I think people want to have fast results (everyone wants that, of course), but then, they start bulging supplements and eating a lot without knowing what their body can afford and what they are really aiming for. When a person wants to get better health, I am 99% sure that he won't read and hear everything that exists about Ray Peat. And I know that we should read and hear everything what Peat has said, but not everyone can understand clearly what his ideas consist. If someone doesn't have a background knowledge, they can't simply understand it, I speak for myself. That person wants shortcuts (this forum). And start "Peating" like that, that person, yes, may be lucky and have good results, or, unfortunately, it may end in a disaster.

    Not only that, I find very awkward when I am reading a thread and in the same forum, where all people are supposedly following Ray Peat's ideas, and yet, there are still very different points of view (for example, starch vs sugar, some fish vs no fish, fiber vs no fiber, etc). It turns out very confusing: how much "Ray Peats" are there after all?
     
  9. heartnhands

    heartnhands Member

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    Ukall....The Prime directive of any of this is to do your own research and don't look for others to give you the answers. Of course everyone is very helpful and supportive but thinking that others process is going to be yours is way off the responsibility train and prety much a road to " learned helplessness".

    Forgive me please if this seems odd or insensitive.
     
  10. Ukall

    Ukall Member

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    You are not being insensitive at all, you are just describing the truth. You say that, but you must recognize that reading, searching and essentially understanding, it is not a fast process. When people are on despair, they just want to get better as soon as possible. I think if this wasn't the case, maybe there won't be unsuccessful stories.
    That's why this idea might be useful to people that are a little lost. Maybe they can start reconsidering if the first light that appears, it is really the best light to follow.
     
  11. DaveFoster

    DaveFoster Member

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    You don't need to do the OJ and milk thing. You just need to limit PUFA, inflammatory aminos, stress, and eat for a high metabolic rate. Some need supplements, some don't.

    Most of Peat's supplements are generally protective. Coffee is widely consumed, aspirin given to heart patients, niacinamide widley used to treat acne (which is implicated in other problems of cellular energy), and salt has been shown to significantly reduce mortality in coronary artery events. Vitamin A, D, E, and K are generally known to be beneficial, particularly by the WAP foundation.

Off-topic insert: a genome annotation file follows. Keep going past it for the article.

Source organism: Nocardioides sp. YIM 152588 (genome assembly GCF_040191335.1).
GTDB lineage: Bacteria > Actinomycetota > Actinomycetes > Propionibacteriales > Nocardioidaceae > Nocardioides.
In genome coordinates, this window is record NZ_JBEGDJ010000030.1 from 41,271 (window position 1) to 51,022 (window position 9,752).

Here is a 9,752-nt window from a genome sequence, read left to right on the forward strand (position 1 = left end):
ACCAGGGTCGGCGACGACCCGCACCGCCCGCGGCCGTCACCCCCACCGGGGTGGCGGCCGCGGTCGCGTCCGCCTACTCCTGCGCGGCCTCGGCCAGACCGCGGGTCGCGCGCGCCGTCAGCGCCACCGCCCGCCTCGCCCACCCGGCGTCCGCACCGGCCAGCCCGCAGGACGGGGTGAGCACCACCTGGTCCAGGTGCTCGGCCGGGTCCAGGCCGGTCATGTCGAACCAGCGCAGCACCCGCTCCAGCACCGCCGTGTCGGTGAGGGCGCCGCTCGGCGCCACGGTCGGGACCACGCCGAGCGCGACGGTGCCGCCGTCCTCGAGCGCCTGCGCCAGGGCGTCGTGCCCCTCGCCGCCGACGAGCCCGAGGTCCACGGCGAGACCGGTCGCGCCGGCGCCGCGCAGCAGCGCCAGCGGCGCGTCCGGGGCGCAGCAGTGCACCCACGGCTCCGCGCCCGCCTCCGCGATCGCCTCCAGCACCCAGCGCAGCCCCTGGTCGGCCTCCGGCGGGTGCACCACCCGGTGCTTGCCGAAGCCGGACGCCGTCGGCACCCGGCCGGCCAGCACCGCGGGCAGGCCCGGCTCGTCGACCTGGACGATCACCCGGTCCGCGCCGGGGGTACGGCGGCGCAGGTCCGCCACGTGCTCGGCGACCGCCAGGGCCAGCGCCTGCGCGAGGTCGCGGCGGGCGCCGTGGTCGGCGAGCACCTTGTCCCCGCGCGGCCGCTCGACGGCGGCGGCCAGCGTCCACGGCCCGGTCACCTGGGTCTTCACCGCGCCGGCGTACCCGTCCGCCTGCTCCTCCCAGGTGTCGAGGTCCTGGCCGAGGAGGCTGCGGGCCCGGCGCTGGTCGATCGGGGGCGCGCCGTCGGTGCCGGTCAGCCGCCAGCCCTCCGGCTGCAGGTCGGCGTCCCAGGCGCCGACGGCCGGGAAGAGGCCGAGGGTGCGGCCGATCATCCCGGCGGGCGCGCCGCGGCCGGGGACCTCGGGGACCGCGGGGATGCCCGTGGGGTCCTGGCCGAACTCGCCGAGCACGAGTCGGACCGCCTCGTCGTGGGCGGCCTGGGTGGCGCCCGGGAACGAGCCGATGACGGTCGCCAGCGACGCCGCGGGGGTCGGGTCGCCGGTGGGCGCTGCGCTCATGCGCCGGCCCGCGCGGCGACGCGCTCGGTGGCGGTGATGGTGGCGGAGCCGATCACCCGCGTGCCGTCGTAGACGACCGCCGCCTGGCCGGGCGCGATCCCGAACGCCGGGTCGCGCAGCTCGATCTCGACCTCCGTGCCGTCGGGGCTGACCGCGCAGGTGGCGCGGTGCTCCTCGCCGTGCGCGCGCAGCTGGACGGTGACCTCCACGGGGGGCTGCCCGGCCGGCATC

12. Kasper

    Kasper Member

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  13. EIRE24

    EIRE24 Member

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    What does niacinamide do for acne?
     
  14. DaveFoster

    DaveFoster Member

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    Quite a bit. Topical application is ideal.

    Niacinamide protects against cytotoxicity, and protects against cancer cells (apoptosis) while encouraging normal cell divison.

    I recommend his rosacea article:

    "Niacinamide, one of the B vitamins, provides energy to this mitochondrial system. Under stress and strong excitation, cells waste niacinamide-NADH, but niacinamide itself has a sedative antiexcitatory effect, and some of its actions resemble a hormone. Estrogen tends to interfere with the formation of niacin from tryptophan. Tryptophan, rather than forming the sedative niacin (pyridine carboxylic acid), can be directed toward formation of the excitatory quinolinic acid (pyridine dicarboxylic acid) by polyunsaturated fatty acids. Excitation must be in balance with a cell's energetic resources, and niacinamide can play multiple protective roles, decreasing excitation, increasing energy production, and stabilizing repair systems. The state of excitation and type of energy metabolism are crucial factors in governing cell functions and survival."

    He compares the problems with skin conditions to, for example, fibrosis.
     
  15. Tarmander

    Tarmander Member

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    Ray is actually pretty straight forward in his advice and does a good job bottom lining it in interviews and such. It can pretty much be summed up as eating as many carbs as you healthily can. I think you could create a plan for yourself without ever coming to this forum.

    However a lot of people want to make a smooth transition and not gain weight from carbs, hence all the supplement experimentation. but you can skip all that if you want.
     
  16. Ukall

    Ukall Member

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    That's pretty ambiguous in my opinion. I came from IF and I literally don't feel hungry like I used to.
    So I can pretty much binge eating and still feel like I am not satisfied (like I used to). It's really weird. But this can lead easily to overeating.
     
  17. Tarmander

    Tarmander Member

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    Okay, forget the heathy part, just as many carbs as you can
     
  18. DaveFoster

    DaveFoster Member

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    As for carbs, white sugar makes a good filler. With my metabolism, I can easily burn 8000 calories per day. I need at least 4000 to feel human. 6000 makes me feel okay.